Addiction is a topic that is shrouded in confusion and has miffed health professionals for decades. In fact, it’s only over the last few years that we’ve started to recognize just how much of a mental health issue addiction truly is. And as this relationship has become clearer, it’s been interesting to study the role relapses play in the process of overcoming and succumbing to addiction.
In the simplest form, a relapse is the worsening of a condition that had previously improved. In terms of drug or alcohol addiction, it’s a sudden return to a formerly abused substance after a period of abstinence.
While relapses aren’t preferred or encouraged, they’re actually quite normal. It’s common – even expected – that people overcoming an addiction will go through one or more periods of relapse before successfully giving up what they’re addicted to.
“Relapse is even considered a stage in the stages-of-change model, which predicts that people will cycle through a process of avoiding, considering quitting, taking active steps to quit and then relapsing,” writes Elizabeth Hartney, PhD. “Sometimes people will cycle through the stages several times before quitting.”
What Causes Relapses?
From a medical perspective, understanding what causes relapses is helpful in knowing how to prevent or lessen the impact of a setback. If nothing else, it provides a valuable glimpse into the mind of an addict and the challenges that exist with addiction recovery.
Let’s take a look at some of the culprits:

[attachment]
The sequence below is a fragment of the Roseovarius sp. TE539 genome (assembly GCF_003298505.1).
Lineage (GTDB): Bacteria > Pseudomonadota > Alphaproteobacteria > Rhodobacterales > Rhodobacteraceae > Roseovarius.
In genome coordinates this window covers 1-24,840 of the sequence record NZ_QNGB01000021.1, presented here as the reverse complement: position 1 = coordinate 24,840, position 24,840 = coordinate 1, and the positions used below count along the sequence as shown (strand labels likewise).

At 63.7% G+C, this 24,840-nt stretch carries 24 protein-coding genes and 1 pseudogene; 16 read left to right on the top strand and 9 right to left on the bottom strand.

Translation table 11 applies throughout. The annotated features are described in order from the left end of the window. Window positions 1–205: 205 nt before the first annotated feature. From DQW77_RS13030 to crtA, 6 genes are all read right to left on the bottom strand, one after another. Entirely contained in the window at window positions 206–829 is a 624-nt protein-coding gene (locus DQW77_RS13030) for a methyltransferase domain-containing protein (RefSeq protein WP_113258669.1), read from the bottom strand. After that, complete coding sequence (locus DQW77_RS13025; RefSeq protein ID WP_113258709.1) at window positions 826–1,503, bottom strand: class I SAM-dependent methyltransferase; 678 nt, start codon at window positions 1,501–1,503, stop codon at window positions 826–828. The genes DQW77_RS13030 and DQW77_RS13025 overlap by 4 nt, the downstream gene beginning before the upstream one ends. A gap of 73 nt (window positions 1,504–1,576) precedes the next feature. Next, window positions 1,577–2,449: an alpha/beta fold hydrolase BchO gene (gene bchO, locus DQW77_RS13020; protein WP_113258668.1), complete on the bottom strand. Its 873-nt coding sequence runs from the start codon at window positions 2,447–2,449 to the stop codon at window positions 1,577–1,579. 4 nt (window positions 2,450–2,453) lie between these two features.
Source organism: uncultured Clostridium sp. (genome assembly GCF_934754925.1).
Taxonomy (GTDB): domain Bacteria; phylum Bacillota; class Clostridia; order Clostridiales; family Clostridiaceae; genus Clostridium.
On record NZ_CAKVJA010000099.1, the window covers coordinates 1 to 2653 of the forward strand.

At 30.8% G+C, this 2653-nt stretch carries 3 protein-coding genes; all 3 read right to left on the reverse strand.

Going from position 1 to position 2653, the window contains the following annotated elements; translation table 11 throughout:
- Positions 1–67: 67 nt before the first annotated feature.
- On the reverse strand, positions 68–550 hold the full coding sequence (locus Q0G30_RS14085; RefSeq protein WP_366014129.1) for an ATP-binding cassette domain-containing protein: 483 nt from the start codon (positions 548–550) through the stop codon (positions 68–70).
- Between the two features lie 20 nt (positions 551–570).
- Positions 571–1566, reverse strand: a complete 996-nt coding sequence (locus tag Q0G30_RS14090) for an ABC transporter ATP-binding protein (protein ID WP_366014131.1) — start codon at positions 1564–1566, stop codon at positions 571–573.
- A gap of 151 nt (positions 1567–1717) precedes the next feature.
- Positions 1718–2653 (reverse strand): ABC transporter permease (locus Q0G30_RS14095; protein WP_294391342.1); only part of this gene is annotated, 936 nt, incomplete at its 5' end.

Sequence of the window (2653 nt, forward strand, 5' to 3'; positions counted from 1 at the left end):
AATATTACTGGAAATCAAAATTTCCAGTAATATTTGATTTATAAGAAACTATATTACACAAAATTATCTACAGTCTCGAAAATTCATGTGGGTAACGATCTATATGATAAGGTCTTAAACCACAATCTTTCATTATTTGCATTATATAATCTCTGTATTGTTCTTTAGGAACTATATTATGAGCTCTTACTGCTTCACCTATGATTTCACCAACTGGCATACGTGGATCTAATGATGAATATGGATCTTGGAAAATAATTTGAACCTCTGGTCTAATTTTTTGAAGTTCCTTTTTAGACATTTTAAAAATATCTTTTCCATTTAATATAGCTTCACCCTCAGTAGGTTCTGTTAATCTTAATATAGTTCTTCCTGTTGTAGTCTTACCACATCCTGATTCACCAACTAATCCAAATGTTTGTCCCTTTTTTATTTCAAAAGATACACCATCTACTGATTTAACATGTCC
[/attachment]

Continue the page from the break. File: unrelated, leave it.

It would be nice if all causes could be easily controlled, but the reality is that certain factors are largely out of the addict’s control. Cravings are one of them.
Cravings, whether physical or psychological in nature, are frequent among recovering addicts. And when you consider that most addicts suffer from underlying mental health problems, these compulsions can come and go for years at a time. Learning to curb cravings as soon as they emerge is key to long-term abstinence.
When a stressful situation arises, a person’s natural inclination is to seek self-soothing mechanisms. For a recovering addict, this often means returning to a comfortable crutch like drugs or alcohol.
Common stress factors that spark relapses include financial issues, relational problems, or health issues. Learning to deal with stress in a healthy manner is key in avoiding frequent relapses.
Lack of Sleep
Did you know that sleep plays a major role in addiction recovery (at least for alcoholics)? According to data shared by Sagebrush Treatment Centers, 60 percent of patients with baseline insomnia experience frequent/recurrent relapses, while just 30 percent of those without insomnia do. In fact, sleep disturbances are higher while abstaining from alcohol, with 25 to 60 percent of patients in early recovery reporting some issues
By dealing with sleep issues, recovering alcoholics may find it easier to avoid relapses and enjoy a more stable process.
People often think they grow out of peer pressure, but it sticks with most people well into adulthood. Whether subtlety or overtly, social pressures can encourage addicts to return to addictive tendencies.
Re-engaging old relationships is one of the biggest challenges. While it may hurt to cut contact with close friends and family, this is often the best strategy for avoiding relapses.
Time is a funny thing. Whether you like it or not, it passes. Sometimes time can be a good thing for addicts, while other times it provides a false sense of security against an addiction.
The longer an addict remains abstinent, the more comfortable they get. This causes them to let their guard down a little. As a result, they’re more likely to try something – like one glass of wine with dinner, or a single cigarette with friends. As time passes, addicts need to keep their guard up and continue making smart choices that prioritize sobriety above all else.
Responding to a Relapse
As previously mentioned, relapses are fairly normal. The key is to limit the impact a relapse has on giving up an addiction. By understanding the triggers of relapse, addicts will be more cognizant of their weaknesses and how they should organize and structure their lives to avoid falling back into old ruts.